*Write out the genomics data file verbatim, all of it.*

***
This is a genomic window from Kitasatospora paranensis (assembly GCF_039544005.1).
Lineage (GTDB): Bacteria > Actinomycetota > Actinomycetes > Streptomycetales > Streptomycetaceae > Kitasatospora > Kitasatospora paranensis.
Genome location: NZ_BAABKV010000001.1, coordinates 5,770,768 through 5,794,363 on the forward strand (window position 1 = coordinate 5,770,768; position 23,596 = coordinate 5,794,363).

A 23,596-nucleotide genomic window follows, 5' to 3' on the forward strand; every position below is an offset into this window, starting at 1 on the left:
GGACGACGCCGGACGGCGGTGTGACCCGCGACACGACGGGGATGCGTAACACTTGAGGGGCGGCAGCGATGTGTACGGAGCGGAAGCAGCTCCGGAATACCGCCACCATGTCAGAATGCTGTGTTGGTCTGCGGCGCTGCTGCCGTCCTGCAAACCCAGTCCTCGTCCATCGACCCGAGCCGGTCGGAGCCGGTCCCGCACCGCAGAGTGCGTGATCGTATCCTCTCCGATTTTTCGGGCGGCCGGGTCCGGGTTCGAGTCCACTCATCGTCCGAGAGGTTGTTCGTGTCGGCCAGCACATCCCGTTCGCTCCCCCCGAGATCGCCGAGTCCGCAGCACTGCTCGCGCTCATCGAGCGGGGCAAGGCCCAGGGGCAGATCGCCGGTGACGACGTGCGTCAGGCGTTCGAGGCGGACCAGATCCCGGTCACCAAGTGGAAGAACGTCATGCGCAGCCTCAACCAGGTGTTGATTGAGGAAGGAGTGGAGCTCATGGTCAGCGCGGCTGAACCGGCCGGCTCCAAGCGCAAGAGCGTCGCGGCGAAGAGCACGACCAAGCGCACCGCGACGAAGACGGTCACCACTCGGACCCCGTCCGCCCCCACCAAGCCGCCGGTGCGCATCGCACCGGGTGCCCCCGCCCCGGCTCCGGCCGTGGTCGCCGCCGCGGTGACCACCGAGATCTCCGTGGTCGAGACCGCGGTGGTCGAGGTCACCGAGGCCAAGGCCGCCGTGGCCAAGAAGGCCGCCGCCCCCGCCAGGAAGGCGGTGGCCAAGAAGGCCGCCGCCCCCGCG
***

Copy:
This is a genomic window from Kitasatospora paranensis (assembly GCF_039544005.1).
Lineage (GTDB): Bacteria > Actinomycetota > Actinomycetes > Streptomycetales > Streptomycetaceae > Kitasatospora > Kitasatospora paranensis.
Genome location: NZ_BAABKV010000001.1, coordinates 5,770,768 through 5,794,363 on the forward strand (window position 1 = coordinate 5,770,768; position 23,596 = coordinate 5,794,363).

A 23,596-nucleotide genomic window follows, 5' to 3' on the forward strand; every position below is an offset into this window, starting at 1 on the left:
GGACGACGCCGGACGGCGGTGTGACCCGCGACACGACGGGGATGCGTAACACTTGAGGGGCGGCAGCGATGTGTACGGAGCGGAAGCAGCTCCGGAATACCGCCACCATGTCAGAATGCTGTGTTGGTCTGCGGCGCTGCTGCCGTCCTGCAAACCCAGTCCTCGTCCATCGACCCGAGCCGGTCGGAGCCGGTCCCGCACCGCAGAGTGCGTGATCGTATCCTCTCCGATTTTTCGGGCGGCCGGGTCCGGGTTCGAGTCCACTCATCGTCCGAGAGGTTGTTCGTGTCGGCCAGCACATCCCGTTCGCTCCCCCCGAGATCGCCGAGTCCGCAGCACTGCTCGCGCTCATCGAGCGGGGCAAGGCCCAGGGGCAGATCGCCGGTGACGACGTGCGTCAGGCGTTCGAGGCGGACCAGATCCCGGTCACCAAGTGGAAGAACGTCATGCGCAGCCTCAACCAGGTGTTGATTGAGGAAGGAGTGGAGCTCATGGTCAGCGCGGCTGAACCGGCCGGCTCCAAGCGCAAGAGCGTCGCGGCGAAGAGCACGACCAAGCGCACCGCGACGAAGACGGTCACCACTCGGACCCCGTCCGCCCCCACCAAGCCGCCGGTGCGCATCGCACCGGGTGCCCCCGCCCCGGCTCCGGCCGTGGTCGCCGCCGCGGTGACCACCGAGATCTCCGTGGTCGAGACCGCGGTGGTCGAGGTCACCGAGGCCAAGGCCGCCGTGGCCAAGAAGGCCGCCGCCCCCGCCAGGAAGGCGGTGGCCAAGAAGGCCGCCGCCCCCGCG